Bloom Styles

All roses have something in common - the beauty of their blooms. However, despite all being beautiful, they are diverse in shape and structure. Some are full-bodied and almost peony like, whilst others have just five single petals and prominent stamens.


A simple yet elegant formation of typically five fully open petals, set around a prominent stamen, creating a spectacular almost wild rose feel when viewed en masse


Featuring two to three times more petals than a typical single bloom, often in two or three rows, the semi double has a more relaxed feel, allowing visibility of the rich, golden centre of the rose

Hybrid Tea

Classic in shape, the hybrid tea typically produces a single flower per stem; its charm lies in its exquisitely formed, high centred ‘bud flower’ which stands above the outer, curled back petals

Open Cup

Shallow Cup

Deep Cup

Arranged in an curving, circular pattern, the outer petals of the attractive cupped bloom are slightly taller than those towards the centre, curving inward to create a many petalled ‘chalice’ shape. Variations of the cupped bloom are Open cup, Shallow cup and Deep cup


Characteristic of cupped or chalice shaped blooms, the petals curve inwards creating a ethereal quality through light and shade


Recurved blooms feature petals which are curved delicately inward or backward

Quartered Rosette

The densely packed petals of a quartered rosette bloom are upright, overlapping one another. The petals form a scallop-like arrangement, seemingly dividing the flower into four equal parts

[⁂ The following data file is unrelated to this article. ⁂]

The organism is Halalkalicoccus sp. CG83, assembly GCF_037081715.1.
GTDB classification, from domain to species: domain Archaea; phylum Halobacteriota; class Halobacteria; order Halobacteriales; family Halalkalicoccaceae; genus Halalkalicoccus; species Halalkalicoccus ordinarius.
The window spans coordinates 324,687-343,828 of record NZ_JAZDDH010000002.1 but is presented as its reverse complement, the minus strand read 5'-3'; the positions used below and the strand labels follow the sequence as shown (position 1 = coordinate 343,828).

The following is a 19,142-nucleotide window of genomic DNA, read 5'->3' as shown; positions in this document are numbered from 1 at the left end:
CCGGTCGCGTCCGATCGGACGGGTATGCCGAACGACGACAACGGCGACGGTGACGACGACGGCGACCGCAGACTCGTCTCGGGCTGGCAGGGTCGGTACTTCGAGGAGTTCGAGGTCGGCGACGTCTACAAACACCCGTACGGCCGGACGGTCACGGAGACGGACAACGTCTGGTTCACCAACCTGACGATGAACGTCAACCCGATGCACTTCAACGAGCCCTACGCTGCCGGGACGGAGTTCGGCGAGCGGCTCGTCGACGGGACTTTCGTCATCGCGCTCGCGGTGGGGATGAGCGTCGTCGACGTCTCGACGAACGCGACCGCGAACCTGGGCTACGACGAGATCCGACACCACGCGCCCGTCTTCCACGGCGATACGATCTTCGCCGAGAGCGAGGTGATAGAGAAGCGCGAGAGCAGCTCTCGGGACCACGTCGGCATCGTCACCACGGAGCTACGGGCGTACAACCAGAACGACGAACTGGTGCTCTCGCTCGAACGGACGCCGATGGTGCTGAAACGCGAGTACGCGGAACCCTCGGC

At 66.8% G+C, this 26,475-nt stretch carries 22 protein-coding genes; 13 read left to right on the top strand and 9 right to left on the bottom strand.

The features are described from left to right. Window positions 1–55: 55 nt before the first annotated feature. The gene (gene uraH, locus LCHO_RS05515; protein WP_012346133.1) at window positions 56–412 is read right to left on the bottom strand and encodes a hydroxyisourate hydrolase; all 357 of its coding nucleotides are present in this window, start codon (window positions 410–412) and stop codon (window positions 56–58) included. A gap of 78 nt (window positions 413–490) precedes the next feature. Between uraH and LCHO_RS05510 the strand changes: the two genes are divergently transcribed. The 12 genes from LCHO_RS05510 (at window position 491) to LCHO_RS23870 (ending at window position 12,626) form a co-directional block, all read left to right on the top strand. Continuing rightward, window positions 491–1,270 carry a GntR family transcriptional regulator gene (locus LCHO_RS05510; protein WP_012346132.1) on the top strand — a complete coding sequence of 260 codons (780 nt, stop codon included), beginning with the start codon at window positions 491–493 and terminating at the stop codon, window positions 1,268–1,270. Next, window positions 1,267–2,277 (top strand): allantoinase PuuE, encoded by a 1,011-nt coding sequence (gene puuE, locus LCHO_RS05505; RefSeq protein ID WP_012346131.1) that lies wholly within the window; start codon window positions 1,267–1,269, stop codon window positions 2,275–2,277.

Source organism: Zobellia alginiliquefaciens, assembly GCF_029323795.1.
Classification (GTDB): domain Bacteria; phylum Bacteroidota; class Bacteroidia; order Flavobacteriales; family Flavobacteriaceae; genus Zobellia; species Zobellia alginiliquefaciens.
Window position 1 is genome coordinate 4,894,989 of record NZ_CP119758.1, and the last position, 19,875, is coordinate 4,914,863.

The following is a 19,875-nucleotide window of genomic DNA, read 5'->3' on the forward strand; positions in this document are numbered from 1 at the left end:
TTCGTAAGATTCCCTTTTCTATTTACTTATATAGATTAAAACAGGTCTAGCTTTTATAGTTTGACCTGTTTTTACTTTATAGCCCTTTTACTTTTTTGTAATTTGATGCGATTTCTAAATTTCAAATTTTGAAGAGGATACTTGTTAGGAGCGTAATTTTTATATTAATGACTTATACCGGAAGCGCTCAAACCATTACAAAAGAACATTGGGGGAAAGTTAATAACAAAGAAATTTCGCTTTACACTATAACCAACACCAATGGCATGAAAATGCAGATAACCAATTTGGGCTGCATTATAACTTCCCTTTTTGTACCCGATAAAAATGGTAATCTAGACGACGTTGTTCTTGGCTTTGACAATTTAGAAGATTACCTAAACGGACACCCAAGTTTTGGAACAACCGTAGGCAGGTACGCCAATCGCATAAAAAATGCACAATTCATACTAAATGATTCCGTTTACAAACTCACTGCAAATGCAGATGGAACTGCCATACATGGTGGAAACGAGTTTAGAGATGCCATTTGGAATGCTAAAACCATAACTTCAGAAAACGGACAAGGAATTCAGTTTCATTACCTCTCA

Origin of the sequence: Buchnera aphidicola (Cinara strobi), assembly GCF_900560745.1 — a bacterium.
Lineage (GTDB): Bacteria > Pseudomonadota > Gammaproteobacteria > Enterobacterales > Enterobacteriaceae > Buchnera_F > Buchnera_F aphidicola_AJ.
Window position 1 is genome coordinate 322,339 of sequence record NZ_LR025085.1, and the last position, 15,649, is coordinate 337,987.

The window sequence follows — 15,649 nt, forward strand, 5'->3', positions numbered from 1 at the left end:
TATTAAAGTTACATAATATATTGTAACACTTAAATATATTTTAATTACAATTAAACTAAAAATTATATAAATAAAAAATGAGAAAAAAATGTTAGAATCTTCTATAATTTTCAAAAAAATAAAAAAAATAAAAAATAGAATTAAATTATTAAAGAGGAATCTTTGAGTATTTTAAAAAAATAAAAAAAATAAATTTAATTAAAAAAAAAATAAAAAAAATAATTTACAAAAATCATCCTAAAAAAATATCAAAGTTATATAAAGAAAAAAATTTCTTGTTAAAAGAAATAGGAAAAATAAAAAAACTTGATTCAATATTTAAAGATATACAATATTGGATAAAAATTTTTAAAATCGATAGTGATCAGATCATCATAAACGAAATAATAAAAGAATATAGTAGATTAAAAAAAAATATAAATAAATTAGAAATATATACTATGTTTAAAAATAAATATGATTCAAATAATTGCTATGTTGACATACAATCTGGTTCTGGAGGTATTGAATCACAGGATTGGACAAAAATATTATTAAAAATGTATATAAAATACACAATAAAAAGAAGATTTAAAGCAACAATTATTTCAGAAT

Rosette (ruffled)

Rosette blooms are full bodied and feature many slightly overlapping petals of different sizes, creating a ‘ruffled’ effect

Button Eye

Characteristic of very full petalled blooms where an attractive button eye is revealed as the outer petals reflex back


Small, neat and tightly packed blooms filled with numerous tiny petals

you may also like

celebrating 50 years of shropshire lass

It has been half a century since David Austin introduced Shropshire Lass in 1968 and it remains an important Rose in our collection.

how to plant a bare root climbing rose

By following these simple steps, you will ensure your bare root climbing rose gets off to the best possible start.

how to plant a potted shrub rose

By following these simple steps, you will ensure your potted shrub rose gets off to the best possible start.

how to feed roses

Feeding your roses is a relatively quick and simple task which helps to encourage health growth and abundant blooms.